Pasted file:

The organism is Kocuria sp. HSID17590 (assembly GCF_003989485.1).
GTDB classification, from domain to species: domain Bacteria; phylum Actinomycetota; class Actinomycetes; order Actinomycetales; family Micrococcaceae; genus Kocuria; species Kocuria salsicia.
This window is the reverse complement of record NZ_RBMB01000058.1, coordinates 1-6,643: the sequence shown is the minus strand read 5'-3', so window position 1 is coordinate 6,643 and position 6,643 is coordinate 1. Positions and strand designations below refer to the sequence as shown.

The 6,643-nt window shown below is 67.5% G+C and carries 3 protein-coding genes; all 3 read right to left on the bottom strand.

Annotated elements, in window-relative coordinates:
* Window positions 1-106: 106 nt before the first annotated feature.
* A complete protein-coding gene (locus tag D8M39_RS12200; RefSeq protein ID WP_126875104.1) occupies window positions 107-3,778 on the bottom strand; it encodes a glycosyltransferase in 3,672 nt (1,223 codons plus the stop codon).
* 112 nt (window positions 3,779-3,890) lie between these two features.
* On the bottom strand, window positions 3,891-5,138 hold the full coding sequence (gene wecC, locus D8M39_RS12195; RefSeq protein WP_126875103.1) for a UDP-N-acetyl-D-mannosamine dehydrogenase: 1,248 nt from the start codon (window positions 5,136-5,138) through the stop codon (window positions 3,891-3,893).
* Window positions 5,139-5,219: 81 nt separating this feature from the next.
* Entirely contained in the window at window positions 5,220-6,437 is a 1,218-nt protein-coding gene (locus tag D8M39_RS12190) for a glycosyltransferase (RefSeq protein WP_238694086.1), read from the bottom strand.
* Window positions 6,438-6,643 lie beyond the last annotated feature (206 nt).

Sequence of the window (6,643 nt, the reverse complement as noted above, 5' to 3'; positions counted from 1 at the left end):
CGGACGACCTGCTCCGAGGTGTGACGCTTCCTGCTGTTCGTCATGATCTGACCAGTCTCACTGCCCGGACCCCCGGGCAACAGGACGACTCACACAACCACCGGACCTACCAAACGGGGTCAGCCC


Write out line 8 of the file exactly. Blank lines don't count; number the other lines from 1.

* 112 nt (window positions 3,779-3,890) lie between these two features.